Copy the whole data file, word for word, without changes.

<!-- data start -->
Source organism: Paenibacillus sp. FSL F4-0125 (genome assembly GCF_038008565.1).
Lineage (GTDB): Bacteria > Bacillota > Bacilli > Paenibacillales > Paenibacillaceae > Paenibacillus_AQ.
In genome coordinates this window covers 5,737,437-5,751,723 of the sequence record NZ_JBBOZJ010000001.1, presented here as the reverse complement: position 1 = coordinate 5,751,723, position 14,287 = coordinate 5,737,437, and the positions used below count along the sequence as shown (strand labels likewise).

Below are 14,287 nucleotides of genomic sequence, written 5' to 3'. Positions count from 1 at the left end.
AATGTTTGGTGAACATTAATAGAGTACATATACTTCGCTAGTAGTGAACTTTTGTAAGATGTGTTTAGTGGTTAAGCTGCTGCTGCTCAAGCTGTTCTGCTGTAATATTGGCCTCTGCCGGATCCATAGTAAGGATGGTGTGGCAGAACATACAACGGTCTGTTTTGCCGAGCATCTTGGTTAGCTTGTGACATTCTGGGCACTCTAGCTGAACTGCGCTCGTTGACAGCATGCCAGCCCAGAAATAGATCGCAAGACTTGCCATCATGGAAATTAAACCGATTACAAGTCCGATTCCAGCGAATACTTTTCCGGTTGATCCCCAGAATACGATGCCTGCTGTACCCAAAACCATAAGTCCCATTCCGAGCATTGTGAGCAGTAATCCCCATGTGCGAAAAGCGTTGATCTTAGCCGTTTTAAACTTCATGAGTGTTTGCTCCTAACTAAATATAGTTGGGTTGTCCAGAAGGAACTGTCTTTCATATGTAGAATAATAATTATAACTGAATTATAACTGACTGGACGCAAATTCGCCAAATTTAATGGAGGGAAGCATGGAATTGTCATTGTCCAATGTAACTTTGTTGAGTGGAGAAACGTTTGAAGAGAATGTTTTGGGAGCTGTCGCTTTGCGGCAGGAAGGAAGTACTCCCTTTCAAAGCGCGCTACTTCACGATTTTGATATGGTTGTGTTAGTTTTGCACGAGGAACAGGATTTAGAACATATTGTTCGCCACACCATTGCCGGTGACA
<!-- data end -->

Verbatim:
Source organism: Paenibacillus sp. FSL F4-0125 (genome assembly GCF_038008565.1).
Lineage (GTDB): Bacteria > Bacillota > Bacilli > Paenibacillales > Paenibacillaceae > Paenibacillus_AQ.
In genome coordinates this window covers 5,737,437-5,751,723 of the sequence record NZ_JBBOZJ010000001.1, presented here as the reverse complement: position 1 = coordinate 5,751,723, position 14,287 = coordinate 5,737,437, and the positions used below count along the sequence as shown (strand labels likewise).

Below are 14,287 nucleotides of genomic sequence, written 5' to 3'. Positions count from 1 at the left end.
AATGTTTGGTGAACATTAATAGAGTACATATACTTCGCTAGTAGTGAACTTTTGTAAGATGTGTTTAGTGGTTAAGCTGCTGCTGCTCAAGCTGTTCTGCTGTAATATTGGCCTCTGCCGGATCCATAGTAAGGATGGTGTGGCAGAACATACAACGGTCTGTTTTGCCGAGCATCTTGGTTAGCTTGTGACATTCTGGGCACTCTAGCTGAACTGCGCTCGTTGACAGCATGCCAGCCCAGAAATAGATCGCAAGACTTGCCATCATGGAAATTAAACCGATTACAAGTCCGATTCCAGCGAATACTTTTCCGGTTGATCCCCAGAATACGATGCCTGCTGTACCCAAAACCATAAGTCCCATTCCGAGCATTGTGAGCAGTAATCCCCATGTGCGAAAAGCGTTGATCTTAGCCGTTTTAAACTTCATGAGTGTTTGCTCCTAACTAAATATAGTTGGGTTGTCCAGAAGGAACTGTCTTTCATATGTAGAATAATAATTATAACTGAATTATAACTGACTGGACGCAAATTCGCCAAATTTAATGGAGGGAAGCATGGAATTGTCATTGTCCAATGTAACTTTGTTGAGTGGAGAAACGTTTGAAGAGAATGTTTTGGGAGCTGTCGCTTTGCGGCAGGAAGGAAGTACTCCCTTTCAAAGCGCGCTACTTCACGATTTTGATATGGTTGTGTTAGTTTTGCACGAGGAACAGGATTTAGAACATATTGTTCGCCACACCATTGCCGGTGACA